Half a Loaf Buffet

Warren Buffet’s got an interesting op ed in the Wall Street Journal this morning about using the earned income tax credit to lift folks out of poverty.

But, he went only part way.

Businesses will normally pay whatever they think an employee is worth to secure his or her services. That might not be a living wage if there’s a family of four.

The minimum wage is a Democratic concoction that would guarantee an entry level wage to everyone who wants to work. Some one’s got to hire you, though. A livable wage is a lot different in Omaha Nebraska than it is in New York or Chicago.

And, while we’re at it, why not require everyone who is able to work to have a job if they’re on welfare? President Clinton tried it back in the nineties, and it worked well. Somewhere along the line, it got repealed. If one can’t work, say for medical reasons, then an exemption is granted, and the earned income tax credit sorts it all out.

This is the other half of the Buffet loaf: workfare, not welfare. OK if it’s not enough to live on….at least there’s the nobleness of work. This situation is where the earned income tax credit comes in, and it would seem to us that it should be adjusted for the area one lives in.

OK, Warren, what do you think?


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Memo to Chrysler: Better Benchmark the Chyrsler 200

I recently had a Chrysler 200 for about a week while my Lincoln was being repaired (a LOL ran into the driver side door), and here are some thoughts ( I have some expertise in the field, having been a product planner and manager for Ford (Mercury Merkur and Scorpio), plus numerous ideas to Jim Farley and Allan Mullaly. Mark Fields came up through product planning, so he’s ok.

1. The car feels larger than the competition (Fusion, Chevy something), but not as large inside as either. Can’t speak to a Chevy, but the Fusion is clearly better. The Dart appears smaller, for whatever reason, even though they’re probably the same. Seats need to be deeper for larger folks over 6-3.

2. The inside feels smaller, probably because the window sills are higher. I’m slightly claustrophobic, so I notice this stuff. Steering wheel position clearly designed by Italians, if you’ve ever driven a Fiat or Ferrari; needs a tilt/fore/aft lever on steering column. Hide those wires, too.

3. Where’s the hybrid or diesel version? In city/suburban driving. I averaged about 22 mpg. That’s below the competition. The four banger in my car sounded pretty industrial. It did rev well, though, and the tranny was  smooth, although it’s fun to know which gear you’re in.

4. The dash nav system is easy to use, but you still have to take your eyes off the road, which is a common complaint for everyone. Or wait until you’re stopped. Google Maps on IPhone is the benchmark, guys, with voice readout.

5. Suspension feeds back a lot of road noise, but then so does everyone except the Camry.

Nothing here that can’t be fixed for the 2016 model year, guys. Sergio, send me an email where to send my stock.

For everyone, if you haven’t benchmarked against your competition, you can use these ideas as starters. Call us on the 800 line if you need help.


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Do You Know When It’s Time to Hire Professionals?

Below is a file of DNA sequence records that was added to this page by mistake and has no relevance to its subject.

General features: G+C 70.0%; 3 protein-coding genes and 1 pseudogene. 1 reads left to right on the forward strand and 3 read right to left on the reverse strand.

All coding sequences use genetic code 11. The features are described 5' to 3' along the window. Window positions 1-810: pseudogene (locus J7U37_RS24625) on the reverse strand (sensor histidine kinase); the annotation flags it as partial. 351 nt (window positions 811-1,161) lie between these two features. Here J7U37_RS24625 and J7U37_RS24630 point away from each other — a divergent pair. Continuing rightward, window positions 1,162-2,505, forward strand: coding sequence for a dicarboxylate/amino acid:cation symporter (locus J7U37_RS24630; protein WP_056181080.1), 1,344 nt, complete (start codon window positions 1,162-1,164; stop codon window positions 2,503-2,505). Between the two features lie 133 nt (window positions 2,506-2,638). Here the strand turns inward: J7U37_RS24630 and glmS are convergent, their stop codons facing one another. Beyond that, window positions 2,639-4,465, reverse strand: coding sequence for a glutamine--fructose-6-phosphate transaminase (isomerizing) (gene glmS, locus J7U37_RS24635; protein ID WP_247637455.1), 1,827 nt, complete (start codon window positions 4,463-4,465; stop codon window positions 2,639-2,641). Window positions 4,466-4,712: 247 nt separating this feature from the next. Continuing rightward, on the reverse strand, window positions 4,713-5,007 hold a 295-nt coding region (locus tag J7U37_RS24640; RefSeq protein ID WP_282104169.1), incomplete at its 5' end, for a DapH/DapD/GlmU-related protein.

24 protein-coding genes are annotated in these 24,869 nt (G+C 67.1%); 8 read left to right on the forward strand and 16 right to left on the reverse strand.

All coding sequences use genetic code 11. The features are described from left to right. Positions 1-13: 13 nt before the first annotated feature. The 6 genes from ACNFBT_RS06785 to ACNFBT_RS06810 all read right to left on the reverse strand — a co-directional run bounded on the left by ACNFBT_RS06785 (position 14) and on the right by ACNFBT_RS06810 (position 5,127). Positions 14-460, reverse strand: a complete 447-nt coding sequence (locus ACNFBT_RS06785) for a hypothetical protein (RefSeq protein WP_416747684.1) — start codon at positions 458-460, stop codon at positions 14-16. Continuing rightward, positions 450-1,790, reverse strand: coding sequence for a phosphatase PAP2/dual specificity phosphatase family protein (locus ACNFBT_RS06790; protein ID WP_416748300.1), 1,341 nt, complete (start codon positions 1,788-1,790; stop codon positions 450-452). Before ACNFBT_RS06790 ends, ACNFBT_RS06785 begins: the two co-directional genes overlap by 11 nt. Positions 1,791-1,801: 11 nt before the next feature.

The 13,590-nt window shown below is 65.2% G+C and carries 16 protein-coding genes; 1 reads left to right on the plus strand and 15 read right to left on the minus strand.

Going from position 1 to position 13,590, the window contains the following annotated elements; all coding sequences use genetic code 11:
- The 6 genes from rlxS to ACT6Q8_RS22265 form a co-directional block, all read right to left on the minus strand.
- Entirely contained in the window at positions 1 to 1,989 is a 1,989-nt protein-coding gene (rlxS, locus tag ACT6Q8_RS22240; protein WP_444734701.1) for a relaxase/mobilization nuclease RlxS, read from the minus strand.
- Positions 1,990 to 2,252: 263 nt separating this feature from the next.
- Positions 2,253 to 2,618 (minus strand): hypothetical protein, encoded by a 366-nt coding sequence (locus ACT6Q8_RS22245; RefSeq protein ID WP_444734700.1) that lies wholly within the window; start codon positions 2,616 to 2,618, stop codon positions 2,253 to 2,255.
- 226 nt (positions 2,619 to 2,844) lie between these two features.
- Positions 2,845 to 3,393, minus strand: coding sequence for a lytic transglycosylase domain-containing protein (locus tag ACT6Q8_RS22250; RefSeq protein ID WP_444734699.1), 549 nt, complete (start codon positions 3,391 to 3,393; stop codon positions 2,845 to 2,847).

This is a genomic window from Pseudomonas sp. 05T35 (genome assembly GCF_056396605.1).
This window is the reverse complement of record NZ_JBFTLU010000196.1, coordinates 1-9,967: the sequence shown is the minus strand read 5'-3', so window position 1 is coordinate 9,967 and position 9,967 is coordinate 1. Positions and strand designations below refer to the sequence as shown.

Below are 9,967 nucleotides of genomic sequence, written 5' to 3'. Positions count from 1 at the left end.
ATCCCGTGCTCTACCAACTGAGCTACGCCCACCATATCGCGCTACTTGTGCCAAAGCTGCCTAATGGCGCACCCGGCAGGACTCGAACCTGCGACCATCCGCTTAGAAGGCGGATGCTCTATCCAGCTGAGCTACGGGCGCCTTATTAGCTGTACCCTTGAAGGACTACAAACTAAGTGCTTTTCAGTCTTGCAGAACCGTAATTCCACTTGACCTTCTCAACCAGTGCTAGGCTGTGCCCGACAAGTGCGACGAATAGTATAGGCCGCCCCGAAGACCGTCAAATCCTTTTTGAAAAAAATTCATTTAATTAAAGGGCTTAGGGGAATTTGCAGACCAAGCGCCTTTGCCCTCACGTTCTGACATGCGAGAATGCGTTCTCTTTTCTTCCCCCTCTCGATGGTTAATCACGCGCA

There’s a great article on Chobani, the Greek yogurt pioneer, and it’s founder, who almost lost it all because he didn’t build a structure of competent professionals to help him manage the business.

But, the big question the article didn’t answer is a what point do you decide to upgrade your personnel? For Chobani, it appeared to hit when they built a second big plant 2,000 miles from their first plant and headquarters, and as a result, got into financial trouble, only to be rescued by a vulture capitalist, who lent them a bunch of money in return for an equity stake in the company, in addition to normal repayment terms (I’m guessing, since the article didn’t say). And, Chobani had to hire a CEO, since it’s founder had long ago run out of ability to manage a much larger company. Not too onerous, all things considered.

The professionals have apparently saved Chobani a bunch of money in logistics and purchasing, which isn’t surprising.

And, continued growth has also indicated a need for a seasoned professional CEO, to take over from the owner. We have a couple of Solutions Forum members in the same position, and one of them has got to hire a professional CEO, but is resisting. We’ve decided to let him crash and burn again (he’s stubborn).

The point of it is, you have to know when to bring in higher grade professionals. It’s hard to figure it out, too, because I have a lunch next week with one of our clients who might have done it too soon, and is drowning in added expense. On the other hand, we normally advocate hiring the right people when they’re available. The finances can be rejiggered, which is probably what we’re going to do for him.

So, at what sale ranges do you decentralize your people and upgrade? It all depends, on a lot of factors. Start at $1million, start upgrading at $5 to $10 MM, which is the part it looks like Chobani got right.

At some point though, the founder’s got to step aside and admit that he/she doesn’t have the wheelbase for expanding as rapidly as one must, but that’s hard, too.

We’d be happy to provide a sounding board to talk it over.  You can take some courses at our School, but this is a hard one.

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The Rise of the CEO Support Group

Welcome to the party Fortune.

They did a nice article on the value of CEO  support groups, and it’s nice to have some validation. Basically, we provide support to CEOs and owners who are wrestling with decisions on anything….mostly marketing and sales, and personnel, but also finance.